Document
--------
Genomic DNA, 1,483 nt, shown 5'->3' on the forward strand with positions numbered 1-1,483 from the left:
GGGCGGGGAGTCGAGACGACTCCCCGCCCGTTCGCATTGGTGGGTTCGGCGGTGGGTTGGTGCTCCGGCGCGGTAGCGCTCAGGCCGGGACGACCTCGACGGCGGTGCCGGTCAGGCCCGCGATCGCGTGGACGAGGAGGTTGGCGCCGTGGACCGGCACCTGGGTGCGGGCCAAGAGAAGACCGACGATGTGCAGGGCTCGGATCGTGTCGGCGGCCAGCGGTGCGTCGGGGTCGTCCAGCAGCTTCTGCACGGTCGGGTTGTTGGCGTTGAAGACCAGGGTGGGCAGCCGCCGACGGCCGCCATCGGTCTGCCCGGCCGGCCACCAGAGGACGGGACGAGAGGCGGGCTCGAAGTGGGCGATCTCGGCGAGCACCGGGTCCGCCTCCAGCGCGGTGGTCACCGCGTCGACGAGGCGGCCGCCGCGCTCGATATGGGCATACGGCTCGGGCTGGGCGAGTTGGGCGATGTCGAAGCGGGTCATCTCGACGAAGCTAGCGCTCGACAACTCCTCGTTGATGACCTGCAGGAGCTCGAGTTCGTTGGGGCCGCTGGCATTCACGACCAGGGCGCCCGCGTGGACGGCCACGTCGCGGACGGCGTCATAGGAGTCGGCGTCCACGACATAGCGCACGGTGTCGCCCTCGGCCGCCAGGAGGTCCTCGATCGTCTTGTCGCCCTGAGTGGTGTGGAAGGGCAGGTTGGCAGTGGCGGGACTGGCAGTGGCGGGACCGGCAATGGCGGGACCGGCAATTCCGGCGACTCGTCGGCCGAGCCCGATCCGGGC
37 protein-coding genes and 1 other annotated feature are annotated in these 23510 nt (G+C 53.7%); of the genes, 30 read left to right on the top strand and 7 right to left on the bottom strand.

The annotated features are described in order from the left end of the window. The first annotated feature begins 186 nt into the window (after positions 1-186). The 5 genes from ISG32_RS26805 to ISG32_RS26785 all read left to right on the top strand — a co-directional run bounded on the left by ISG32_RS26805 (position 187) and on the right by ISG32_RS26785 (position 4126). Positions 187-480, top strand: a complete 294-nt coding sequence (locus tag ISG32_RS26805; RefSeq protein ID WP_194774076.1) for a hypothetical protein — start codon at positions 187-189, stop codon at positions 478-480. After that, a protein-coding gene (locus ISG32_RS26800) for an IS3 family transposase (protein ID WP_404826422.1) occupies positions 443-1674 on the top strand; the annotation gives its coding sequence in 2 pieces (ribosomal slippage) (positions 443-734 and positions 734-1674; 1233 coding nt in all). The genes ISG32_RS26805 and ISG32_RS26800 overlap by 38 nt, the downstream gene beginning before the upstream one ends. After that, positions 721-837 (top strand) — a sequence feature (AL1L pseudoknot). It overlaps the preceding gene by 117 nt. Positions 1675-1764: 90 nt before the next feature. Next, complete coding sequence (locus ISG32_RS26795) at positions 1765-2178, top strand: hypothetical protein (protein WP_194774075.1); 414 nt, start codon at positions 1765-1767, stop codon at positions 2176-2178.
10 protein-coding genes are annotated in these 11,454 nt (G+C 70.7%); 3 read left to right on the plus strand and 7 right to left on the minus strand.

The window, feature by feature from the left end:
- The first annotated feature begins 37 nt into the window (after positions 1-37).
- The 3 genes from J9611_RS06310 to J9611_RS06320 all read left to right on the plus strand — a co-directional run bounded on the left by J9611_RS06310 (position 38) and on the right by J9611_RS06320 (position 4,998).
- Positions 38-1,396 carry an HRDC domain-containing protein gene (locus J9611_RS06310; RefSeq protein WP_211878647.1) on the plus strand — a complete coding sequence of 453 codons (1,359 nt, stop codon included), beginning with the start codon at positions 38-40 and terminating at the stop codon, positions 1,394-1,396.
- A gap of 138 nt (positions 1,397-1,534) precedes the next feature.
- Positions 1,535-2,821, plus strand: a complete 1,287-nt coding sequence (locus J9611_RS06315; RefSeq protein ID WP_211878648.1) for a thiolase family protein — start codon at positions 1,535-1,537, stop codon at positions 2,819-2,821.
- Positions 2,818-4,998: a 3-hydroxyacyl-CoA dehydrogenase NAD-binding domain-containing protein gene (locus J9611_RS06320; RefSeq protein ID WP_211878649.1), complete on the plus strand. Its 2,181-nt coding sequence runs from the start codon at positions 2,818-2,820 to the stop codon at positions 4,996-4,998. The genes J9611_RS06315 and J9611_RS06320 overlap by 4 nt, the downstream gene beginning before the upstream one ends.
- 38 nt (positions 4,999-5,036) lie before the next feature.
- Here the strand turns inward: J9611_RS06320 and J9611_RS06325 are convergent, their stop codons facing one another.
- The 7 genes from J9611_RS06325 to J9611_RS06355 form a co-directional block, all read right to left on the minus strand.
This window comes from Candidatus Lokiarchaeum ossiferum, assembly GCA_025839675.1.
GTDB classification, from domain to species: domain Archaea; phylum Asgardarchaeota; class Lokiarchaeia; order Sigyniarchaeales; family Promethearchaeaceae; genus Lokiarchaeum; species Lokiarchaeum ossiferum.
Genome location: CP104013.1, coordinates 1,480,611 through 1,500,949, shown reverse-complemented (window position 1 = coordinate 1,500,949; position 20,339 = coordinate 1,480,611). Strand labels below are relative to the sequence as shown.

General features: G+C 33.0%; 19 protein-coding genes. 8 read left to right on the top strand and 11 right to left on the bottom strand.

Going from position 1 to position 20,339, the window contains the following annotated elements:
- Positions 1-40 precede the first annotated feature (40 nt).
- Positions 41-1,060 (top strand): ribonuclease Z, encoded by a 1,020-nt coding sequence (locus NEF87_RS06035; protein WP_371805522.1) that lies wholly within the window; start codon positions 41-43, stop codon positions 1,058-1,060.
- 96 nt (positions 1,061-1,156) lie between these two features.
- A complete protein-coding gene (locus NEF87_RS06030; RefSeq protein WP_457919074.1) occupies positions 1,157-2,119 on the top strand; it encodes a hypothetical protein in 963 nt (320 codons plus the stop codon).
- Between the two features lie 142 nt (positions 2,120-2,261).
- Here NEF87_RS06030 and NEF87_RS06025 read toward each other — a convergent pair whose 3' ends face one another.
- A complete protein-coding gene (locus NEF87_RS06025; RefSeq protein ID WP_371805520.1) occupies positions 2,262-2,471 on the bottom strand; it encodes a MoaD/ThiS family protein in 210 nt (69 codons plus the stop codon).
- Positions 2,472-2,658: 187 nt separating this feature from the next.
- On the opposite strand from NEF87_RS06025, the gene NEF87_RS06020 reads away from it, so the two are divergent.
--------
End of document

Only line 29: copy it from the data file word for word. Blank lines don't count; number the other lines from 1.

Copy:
- On the opposite strand from NEF87_RS06025, the gene NEF87_RS06020 reads away from it, so the two are divergent.